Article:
Ethnic Turkmens are a large majority of the people of Turkmenistan. The 1995 census figures recorded that Turkmens comprised around 77% of the population. Uzbeks made up 9.2%, and Russians 6.7% (down from 9.5% in the 1989 census). Other significant communities included Kazakhs, Ukrainians, Armenians, Azeris and Tatars. Since 1995, the proportion of ethnic Turkmens has certainly increased further, through a combination of a high birth rate among the ethnic Turkmen group, and out-migration of other communities in response to the government's Turkmenisation policies.
President Niyazov, while stressing the importance of friendship and harmony between ethnic groups, closely identifies the state of Turkmenistan with the Turkmen people. The Turkmen language is the medium of education and government, non-Turkmen cultural outlets are now rarities, and few senior government posts arc held by non-Turkmens. Significant non-Turkmen minorities remain, however, in the main towns, and Dashoguz and Lebap regions have large ethnic Uzbek populations.
According to Ruhnama, the Turkmens originated from Oguz Han, who had six sons, each of whom had four sons of their own. From these 24 boys originated 24 clans, from which all of the Oguz people of the world are descended. While Turkic tribes had started to arrive in this part of Central Asia from around the 5th century, historians believe that there was a major westwards migration of Oguz tribes from the area of present-day Mongolia in the 10th century. Most historians believe that they were displaced nomadic horse-breeding clans who, in the 10th century, drifted into the oases around the Karakum desert (and into Persia, Syria and Anatolia) from the foothills of the Altay Mountains in the wake of the Seljuq Turks. One of the new homes of the Oguz was the region of the Aral Sea and Syr Darya Basin.
The use of the word 'Turkmen' began to appear around this time, possibly to distinguish those Oguz tribes which had accepted Islam. From this area emerged the Seljuks, who expanded their territories southwestwards in the 11th century, forming a great empire. The Oguz peoples moving into the area at this time were the ancestors of the modern Turkmen.
The Turkmens are a tribal people. The main tribes include the Tekke, based around the Ahal, Tejen and Merv oases; the Ersari, along the Amu Darya; the Yomud, in the western Balkan Region and Khorezm Oasis; the Goklen, in the far southwest; and the Sarik and Salor, in the southern part of the Merv Oasis and along the Murgab River. Historically, divisions between the tribes have been strong. Visiting in the 1860s, the Hungarian traveller Arminius Vambery found for example that the Yomud lived 'in an inveterate and irreconcilable enmity with the Goklen' while the Sarik were at that time in hostile relations with almost everybody else. The 18th-century Turkmen poet Magtymguly stressed the need for unity among the Turkmen tribes, better to withstand external aggression, and this theme has been taken up strongly by Niyazov's government. Tribal background remains important in many spheres of life, from patronage networks to determining marriage partners, though is not necessarily a decisive factor. Differences between the tribes are reflected in styles of dress, carpet designs, dialect and, many Turkmens will claim, even in personal character.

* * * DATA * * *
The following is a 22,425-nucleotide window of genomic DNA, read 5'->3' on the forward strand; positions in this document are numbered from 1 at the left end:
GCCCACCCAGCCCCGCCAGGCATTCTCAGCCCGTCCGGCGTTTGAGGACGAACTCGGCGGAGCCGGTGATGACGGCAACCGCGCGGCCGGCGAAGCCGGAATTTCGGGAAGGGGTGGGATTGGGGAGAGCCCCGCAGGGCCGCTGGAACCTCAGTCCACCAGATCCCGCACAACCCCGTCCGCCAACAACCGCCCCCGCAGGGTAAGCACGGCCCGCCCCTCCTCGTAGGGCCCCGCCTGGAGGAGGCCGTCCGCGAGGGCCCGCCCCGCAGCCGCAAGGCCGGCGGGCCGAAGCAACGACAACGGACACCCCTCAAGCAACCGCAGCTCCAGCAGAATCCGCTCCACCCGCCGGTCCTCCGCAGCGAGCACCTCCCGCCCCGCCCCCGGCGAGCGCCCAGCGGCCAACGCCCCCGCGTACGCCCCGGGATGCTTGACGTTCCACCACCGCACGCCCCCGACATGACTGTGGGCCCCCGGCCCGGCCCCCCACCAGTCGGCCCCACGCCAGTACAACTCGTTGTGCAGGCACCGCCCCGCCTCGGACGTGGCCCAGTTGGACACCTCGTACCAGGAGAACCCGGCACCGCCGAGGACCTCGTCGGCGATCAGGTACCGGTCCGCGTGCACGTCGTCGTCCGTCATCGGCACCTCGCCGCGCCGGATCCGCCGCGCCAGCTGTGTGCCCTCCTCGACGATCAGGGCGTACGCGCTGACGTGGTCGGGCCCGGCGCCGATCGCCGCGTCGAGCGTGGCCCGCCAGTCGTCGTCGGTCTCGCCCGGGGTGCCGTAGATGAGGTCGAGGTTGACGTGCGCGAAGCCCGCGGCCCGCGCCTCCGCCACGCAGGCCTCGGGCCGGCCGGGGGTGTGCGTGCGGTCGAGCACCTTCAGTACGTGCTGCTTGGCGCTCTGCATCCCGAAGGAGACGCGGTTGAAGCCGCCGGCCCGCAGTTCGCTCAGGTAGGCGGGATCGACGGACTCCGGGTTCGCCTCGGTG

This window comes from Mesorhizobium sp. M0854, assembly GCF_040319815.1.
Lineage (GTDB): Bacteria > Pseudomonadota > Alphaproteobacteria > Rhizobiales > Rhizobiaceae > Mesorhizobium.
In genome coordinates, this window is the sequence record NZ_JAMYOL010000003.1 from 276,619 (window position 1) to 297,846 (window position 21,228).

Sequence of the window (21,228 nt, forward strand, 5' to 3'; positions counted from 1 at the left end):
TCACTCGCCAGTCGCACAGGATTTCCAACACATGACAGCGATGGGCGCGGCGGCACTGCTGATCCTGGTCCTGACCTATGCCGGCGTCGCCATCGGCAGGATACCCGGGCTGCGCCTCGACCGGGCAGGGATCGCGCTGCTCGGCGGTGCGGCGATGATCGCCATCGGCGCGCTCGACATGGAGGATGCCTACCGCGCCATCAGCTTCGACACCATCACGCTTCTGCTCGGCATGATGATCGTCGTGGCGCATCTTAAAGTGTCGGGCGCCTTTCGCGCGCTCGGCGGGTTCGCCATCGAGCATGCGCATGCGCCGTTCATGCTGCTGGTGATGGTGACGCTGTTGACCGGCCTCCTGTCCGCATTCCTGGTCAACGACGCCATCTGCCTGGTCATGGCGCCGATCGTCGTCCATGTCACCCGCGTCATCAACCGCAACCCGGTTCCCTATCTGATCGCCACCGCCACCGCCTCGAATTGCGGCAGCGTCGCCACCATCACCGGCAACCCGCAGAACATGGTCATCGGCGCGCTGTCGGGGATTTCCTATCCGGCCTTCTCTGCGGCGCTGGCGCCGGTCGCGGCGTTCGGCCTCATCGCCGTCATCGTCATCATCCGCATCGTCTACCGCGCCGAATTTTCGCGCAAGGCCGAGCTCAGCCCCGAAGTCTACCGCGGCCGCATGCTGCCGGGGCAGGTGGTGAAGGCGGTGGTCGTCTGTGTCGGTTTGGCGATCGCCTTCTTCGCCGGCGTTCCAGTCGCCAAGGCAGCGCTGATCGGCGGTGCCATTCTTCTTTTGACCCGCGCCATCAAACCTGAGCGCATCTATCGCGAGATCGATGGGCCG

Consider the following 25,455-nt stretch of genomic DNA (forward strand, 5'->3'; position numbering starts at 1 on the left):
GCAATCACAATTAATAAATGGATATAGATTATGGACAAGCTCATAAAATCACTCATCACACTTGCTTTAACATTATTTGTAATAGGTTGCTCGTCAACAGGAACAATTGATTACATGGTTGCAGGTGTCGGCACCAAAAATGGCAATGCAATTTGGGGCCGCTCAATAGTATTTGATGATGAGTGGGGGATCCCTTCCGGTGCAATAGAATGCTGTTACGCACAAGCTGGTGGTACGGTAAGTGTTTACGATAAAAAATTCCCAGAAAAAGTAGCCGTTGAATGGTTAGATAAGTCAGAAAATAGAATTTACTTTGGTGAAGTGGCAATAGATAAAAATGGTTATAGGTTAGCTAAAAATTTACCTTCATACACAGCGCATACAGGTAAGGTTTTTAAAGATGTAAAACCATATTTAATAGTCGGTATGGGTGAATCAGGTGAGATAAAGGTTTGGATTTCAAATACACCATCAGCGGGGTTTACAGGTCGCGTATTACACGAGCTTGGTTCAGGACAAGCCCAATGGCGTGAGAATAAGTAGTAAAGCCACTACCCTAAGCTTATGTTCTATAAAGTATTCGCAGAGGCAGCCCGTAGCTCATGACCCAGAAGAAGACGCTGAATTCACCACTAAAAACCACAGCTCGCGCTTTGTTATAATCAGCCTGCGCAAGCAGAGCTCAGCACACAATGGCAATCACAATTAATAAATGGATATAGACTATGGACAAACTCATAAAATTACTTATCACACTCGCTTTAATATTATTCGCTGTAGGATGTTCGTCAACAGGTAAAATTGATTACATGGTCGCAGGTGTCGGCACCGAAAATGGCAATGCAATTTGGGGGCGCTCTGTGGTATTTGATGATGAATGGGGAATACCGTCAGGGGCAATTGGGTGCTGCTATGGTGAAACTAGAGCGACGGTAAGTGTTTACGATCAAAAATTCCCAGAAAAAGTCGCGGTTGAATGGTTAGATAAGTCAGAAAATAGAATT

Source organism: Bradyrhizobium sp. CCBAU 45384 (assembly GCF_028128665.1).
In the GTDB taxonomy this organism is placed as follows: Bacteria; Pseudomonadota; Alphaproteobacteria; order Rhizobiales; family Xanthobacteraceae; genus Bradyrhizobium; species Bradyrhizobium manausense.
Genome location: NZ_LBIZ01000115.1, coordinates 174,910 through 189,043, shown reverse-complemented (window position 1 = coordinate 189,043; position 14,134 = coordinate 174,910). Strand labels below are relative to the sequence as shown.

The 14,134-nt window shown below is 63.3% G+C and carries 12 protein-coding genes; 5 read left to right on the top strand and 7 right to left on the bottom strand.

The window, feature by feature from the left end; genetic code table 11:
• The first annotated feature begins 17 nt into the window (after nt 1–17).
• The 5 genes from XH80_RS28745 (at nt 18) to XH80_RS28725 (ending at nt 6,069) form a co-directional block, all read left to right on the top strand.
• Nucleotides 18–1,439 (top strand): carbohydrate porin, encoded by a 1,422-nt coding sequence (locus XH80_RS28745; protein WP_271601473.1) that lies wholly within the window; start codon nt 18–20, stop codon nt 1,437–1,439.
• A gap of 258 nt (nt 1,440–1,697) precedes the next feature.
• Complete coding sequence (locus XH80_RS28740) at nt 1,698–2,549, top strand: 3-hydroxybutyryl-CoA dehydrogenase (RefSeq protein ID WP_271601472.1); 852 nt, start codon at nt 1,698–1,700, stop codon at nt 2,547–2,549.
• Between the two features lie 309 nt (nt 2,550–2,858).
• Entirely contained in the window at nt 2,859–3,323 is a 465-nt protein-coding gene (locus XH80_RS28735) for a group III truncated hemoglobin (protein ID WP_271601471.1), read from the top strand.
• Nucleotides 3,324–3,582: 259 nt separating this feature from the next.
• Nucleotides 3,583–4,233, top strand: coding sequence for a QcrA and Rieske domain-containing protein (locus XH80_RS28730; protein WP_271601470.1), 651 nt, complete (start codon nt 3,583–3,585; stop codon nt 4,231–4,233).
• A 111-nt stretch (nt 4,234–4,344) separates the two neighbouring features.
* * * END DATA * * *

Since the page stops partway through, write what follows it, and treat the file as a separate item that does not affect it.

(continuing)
Turkmen men are easily recognisable in their huge, shaggy sheepskin hats (telpek), either white (for special occasions) or black with thick ringlets resembling dreadlocks, worn year-round on top of a skullcap, even on the hottest days. As one Turkmen explained it, they’d rather suffer the heat of their own heads than that of the sun. Traditional dress consists of baggy trousers tucked into knee-length boots, and white shirts under the kneelength khalat, a cherry-red cotton jacket. Older men wear a long, belted coat.
Turkmen women wear heavy, ankle-length velvet or silk dresses, the favourite colours being wine reds and maroons, with colourful trousers underneath. A woman’s hair is always tied back and concealed under a colourful scarf. Older women often wear a khalat thrown over their heads as protection from the sun’s rays.
The Turkmen shared the nomad’s affinity for Sufism, which is strongly represented in Turkmenistan alongside the cult of sheikhs (holy men), amulets, shrines and pilgrimage. The Turkmen language (also called Turkmen) is closest to Azeri. Interestingly, there was a Turkmen literary language as early as the mid-18th century.
Turkmen remain nomadic at heart, if not still in practice, and carry themselves in a simple yet dignified manner that reflects their rural lifestyle. Nomadic rules, including the treatment of guests, still dominate home life. Turkmen are guided spiritually by a unique form of Central Asian animism.
Holiday breaks are thus used for pilgrimage time. Women in particular use these pilgrimages as an opportunity to take a break from their home life, and you may see caravans of women on buses, headed to places like Parau Bibi. Women who live outside Turkmenistan’s towns are generally homemakers and mothers, and men the breadwinners. The oldest woman in the household, however, wields the most authority in decision making.